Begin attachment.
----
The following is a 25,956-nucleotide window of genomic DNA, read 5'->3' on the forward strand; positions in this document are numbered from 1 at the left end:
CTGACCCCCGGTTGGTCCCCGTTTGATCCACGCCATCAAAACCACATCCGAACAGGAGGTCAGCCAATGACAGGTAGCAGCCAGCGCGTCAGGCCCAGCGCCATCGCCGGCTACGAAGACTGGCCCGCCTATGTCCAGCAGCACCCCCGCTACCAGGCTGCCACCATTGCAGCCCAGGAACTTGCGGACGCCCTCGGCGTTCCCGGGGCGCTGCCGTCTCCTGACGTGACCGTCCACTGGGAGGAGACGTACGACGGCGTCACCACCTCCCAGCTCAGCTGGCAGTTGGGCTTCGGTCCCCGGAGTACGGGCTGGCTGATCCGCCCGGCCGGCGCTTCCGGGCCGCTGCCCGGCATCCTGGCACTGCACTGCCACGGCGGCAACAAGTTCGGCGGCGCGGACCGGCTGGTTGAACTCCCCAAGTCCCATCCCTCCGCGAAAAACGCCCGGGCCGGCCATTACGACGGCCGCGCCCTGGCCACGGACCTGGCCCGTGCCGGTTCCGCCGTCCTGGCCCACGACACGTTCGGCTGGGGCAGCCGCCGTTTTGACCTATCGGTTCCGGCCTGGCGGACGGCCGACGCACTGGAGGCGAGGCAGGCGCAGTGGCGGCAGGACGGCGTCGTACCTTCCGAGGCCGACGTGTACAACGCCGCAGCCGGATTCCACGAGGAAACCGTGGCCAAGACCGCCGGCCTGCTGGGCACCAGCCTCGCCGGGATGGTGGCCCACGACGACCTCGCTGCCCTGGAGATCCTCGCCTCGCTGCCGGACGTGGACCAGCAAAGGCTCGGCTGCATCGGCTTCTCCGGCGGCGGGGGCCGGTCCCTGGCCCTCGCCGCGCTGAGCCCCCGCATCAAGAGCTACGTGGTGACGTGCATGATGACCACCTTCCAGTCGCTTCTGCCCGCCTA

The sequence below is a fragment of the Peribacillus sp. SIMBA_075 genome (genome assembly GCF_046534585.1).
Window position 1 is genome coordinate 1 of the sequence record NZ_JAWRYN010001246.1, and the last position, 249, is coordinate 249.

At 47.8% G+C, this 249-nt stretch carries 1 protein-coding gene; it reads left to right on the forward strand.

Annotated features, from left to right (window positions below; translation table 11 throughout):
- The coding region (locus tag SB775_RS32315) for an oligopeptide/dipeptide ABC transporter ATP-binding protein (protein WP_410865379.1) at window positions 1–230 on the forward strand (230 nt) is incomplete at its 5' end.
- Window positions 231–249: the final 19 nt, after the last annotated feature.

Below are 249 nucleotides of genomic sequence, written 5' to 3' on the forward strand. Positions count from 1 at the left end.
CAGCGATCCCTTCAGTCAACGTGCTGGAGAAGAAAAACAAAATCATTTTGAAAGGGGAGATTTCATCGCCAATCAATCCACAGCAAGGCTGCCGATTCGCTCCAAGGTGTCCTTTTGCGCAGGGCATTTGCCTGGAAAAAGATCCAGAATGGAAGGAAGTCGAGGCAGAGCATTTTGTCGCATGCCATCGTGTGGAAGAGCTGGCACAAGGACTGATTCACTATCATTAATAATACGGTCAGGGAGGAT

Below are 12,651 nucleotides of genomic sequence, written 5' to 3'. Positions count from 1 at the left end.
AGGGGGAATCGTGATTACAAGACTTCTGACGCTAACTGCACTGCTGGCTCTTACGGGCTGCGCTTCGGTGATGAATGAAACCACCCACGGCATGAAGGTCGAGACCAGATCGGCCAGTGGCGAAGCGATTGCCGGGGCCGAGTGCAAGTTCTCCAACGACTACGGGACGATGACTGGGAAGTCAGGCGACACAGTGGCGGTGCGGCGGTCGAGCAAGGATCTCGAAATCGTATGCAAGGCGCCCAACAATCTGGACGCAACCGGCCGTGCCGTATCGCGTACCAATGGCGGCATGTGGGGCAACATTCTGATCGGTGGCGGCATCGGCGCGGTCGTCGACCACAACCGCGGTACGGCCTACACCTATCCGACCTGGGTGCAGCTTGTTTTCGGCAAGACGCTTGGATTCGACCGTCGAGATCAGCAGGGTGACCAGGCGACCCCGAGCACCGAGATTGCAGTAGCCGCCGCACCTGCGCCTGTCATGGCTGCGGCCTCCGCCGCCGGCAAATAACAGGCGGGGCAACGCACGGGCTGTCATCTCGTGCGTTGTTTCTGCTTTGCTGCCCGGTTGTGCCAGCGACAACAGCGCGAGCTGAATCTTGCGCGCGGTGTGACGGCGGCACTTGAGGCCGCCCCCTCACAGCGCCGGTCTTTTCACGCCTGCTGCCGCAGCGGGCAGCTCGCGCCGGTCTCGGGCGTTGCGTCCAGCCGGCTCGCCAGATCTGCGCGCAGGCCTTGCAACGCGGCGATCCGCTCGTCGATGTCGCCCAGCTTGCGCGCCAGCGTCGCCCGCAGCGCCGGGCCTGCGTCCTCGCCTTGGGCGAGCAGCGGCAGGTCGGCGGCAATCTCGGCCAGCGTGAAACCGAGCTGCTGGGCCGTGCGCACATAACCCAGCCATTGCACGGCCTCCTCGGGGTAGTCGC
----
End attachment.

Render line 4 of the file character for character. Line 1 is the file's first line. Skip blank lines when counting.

Window position 1 is genome coordinate 1 of the sequence record NZ_JAWRYN010001246.1, and the last position, 249, is coordinate 249.